So a while back I signed up for a Meetup party that is happening this evening. Last week, Weather Underground was predicting 8-12 inches of snow for today in Boston. By Tuesday, it was down to 1-3 inches and by Thursday 3-5 inches and today it is back to 1-3 inches here, but apparently our friends down South have already got 31 inches and counting, and we have received a wet dusting. WHY DO THEY EVEN PRETEND TO KNOW WHAT’S COMING?

I will admit a tiny bit of schadenfreude for all those folks down South who didn’t share in our NINE F@#$%ING FEET OF SNOW last “spring” who might just possibly have felt a trifle left out. Well, there you go. Enjoy.

Facebook peeps have been posting amusing maps of the Midatlantic area, showing the areas in which inhabitants will need lots of books or yarn or just a few/little. The pictures of back porches are already in. And here in Boston, where I can still make out the colors of the cars in my street beneath their light dusting of powdered sugar-like snow, the stores are full. Now it makes sense to me that Trader Joe’s would be full. It’s the kind of place you can buy your booze and your bread and milk. But Sephora’s? It’s a ghastly cold day with Weathah about to come down on us and THIS MANY women need to get a blizzard stash of eyeliner? At least I have an excuse. I signed up for this party a few weeks ago and this morning woke up to realize I have never actually been taught to do my makeup, beyond the simple 1950s style my mom tried to teach me before my prom that I was way to nervous about poking myself in the eye to really absorb. And since, if you’ve spent a certain amount of money in their insiders program you can get these 15-minute mini-makeovers, I figured, go in, get them to make me look good and explain how they did it, buy the stuff, and go to the party looking a whole lot better than I would if I tried to do it myself without the practice. (One of the downsides of a girls’ high school and a university career: my whole life has been Mind Over Mascara. Sigh.)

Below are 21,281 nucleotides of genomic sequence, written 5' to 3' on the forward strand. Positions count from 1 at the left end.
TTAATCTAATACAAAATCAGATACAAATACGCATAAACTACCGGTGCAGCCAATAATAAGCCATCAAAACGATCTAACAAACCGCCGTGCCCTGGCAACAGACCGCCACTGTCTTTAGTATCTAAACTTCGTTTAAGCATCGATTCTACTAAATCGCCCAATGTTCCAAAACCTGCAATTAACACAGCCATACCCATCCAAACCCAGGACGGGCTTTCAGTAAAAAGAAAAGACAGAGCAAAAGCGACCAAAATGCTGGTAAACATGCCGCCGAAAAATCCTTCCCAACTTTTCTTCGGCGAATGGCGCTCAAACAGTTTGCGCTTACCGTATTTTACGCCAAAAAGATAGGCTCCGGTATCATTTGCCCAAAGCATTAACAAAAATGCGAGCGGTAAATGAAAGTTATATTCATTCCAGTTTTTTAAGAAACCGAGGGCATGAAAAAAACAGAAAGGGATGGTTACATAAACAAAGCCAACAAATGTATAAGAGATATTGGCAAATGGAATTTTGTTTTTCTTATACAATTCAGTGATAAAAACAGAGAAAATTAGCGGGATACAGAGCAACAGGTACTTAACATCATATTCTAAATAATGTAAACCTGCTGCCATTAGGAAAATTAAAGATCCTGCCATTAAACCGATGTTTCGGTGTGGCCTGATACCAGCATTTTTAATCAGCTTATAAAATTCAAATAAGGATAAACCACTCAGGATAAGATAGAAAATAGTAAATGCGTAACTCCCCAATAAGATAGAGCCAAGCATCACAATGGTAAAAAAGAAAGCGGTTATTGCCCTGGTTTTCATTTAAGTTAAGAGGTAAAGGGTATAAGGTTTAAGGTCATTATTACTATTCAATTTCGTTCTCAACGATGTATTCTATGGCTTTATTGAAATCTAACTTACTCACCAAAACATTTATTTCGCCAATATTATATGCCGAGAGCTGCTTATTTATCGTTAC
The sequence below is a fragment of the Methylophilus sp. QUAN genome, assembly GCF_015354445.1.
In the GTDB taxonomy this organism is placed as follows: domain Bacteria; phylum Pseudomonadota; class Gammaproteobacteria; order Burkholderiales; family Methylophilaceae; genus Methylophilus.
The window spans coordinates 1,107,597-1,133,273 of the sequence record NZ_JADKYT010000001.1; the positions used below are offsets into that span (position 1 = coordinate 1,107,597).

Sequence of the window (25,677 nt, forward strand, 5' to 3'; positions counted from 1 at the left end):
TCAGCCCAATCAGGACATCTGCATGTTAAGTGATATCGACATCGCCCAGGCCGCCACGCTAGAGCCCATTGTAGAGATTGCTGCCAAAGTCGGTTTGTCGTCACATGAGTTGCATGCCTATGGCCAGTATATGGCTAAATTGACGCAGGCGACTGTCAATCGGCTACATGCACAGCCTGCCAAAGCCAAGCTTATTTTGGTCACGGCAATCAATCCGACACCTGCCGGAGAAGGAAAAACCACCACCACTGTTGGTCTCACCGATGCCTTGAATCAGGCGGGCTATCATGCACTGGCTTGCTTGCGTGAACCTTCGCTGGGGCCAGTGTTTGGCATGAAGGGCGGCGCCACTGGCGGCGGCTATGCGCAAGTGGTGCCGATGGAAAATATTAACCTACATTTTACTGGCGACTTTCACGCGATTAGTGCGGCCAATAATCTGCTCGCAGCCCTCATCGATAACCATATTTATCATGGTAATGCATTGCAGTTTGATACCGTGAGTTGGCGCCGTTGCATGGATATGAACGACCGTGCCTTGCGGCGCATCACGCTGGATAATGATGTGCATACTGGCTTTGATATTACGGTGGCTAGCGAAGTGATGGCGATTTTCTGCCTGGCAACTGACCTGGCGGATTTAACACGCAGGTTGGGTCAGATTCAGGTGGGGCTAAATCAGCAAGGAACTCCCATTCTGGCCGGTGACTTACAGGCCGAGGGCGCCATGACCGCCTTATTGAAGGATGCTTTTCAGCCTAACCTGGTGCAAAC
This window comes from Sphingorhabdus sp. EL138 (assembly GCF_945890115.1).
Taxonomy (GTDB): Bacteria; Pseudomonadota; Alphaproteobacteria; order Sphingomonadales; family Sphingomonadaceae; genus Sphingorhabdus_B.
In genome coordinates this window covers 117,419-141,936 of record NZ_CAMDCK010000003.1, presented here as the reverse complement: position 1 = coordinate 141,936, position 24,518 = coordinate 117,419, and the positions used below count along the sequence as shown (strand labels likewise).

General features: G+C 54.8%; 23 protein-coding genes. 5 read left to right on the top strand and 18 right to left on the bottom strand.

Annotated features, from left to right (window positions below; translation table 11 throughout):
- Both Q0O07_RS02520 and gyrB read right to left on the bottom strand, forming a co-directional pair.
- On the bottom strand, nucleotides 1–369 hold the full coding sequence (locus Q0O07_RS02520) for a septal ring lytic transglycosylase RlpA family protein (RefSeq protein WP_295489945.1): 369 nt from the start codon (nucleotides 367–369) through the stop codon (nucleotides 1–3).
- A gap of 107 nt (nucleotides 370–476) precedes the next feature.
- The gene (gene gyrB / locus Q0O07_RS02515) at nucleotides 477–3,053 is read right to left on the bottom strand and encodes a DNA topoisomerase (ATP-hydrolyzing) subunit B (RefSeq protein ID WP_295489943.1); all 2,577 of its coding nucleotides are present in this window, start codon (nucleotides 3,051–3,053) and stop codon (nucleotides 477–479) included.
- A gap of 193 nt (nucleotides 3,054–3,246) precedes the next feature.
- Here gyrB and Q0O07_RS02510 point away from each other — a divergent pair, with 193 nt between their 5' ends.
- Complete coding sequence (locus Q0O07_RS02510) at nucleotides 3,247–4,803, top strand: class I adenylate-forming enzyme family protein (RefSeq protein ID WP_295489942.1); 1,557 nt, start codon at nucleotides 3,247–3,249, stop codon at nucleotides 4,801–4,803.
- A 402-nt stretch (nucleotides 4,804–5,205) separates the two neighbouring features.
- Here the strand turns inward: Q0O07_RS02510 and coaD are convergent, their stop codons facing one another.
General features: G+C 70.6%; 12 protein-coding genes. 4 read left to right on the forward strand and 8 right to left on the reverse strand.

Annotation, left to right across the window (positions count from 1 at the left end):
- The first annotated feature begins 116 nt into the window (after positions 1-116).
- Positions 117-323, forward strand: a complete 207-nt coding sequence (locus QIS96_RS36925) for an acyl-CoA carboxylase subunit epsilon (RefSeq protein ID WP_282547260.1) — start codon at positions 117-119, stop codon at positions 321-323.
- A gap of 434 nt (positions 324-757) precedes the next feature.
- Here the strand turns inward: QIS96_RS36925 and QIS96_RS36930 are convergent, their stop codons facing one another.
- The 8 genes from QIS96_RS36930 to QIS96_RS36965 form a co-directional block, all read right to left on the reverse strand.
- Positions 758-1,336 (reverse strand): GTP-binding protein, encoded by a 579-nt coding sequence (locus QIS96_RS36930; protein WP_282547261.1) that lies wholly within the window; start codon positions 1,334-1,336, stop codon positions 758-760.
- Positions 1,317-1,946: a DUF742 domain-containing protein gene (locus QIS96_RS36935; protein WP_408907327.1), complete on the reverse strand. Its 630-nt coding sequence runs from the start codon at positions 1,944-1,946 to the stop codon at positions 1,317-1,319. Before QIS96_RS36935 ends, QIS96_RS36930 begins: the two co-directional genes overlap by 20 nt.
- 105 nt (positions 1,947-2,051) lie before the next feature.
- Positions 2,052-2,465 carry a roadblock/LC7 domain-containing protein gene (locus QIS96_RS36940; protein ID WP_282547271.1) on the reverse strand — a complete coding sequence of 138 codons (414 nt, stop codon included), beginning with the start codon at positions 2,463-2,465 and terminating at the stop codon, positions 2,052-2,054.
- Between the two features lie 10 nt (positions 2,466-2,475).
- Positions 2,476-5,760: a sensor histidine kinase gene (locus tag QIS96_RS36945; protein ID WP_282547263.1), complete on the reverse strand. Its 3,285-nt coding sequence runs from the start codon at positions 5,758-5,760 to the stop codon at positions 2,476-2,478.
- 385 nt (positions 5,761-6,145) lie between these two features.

So all I can say is that when Bostonians hunker down tonight or step out to the sidewalk and driveway to clear all the sh–er–shnow off their cars, they are going to be looking damn fine.


Illustration by Mike Allegra.

Epic (Fantasy) (Fan) Poet: Or What I Did During that Nine Feet of Snow Last Winter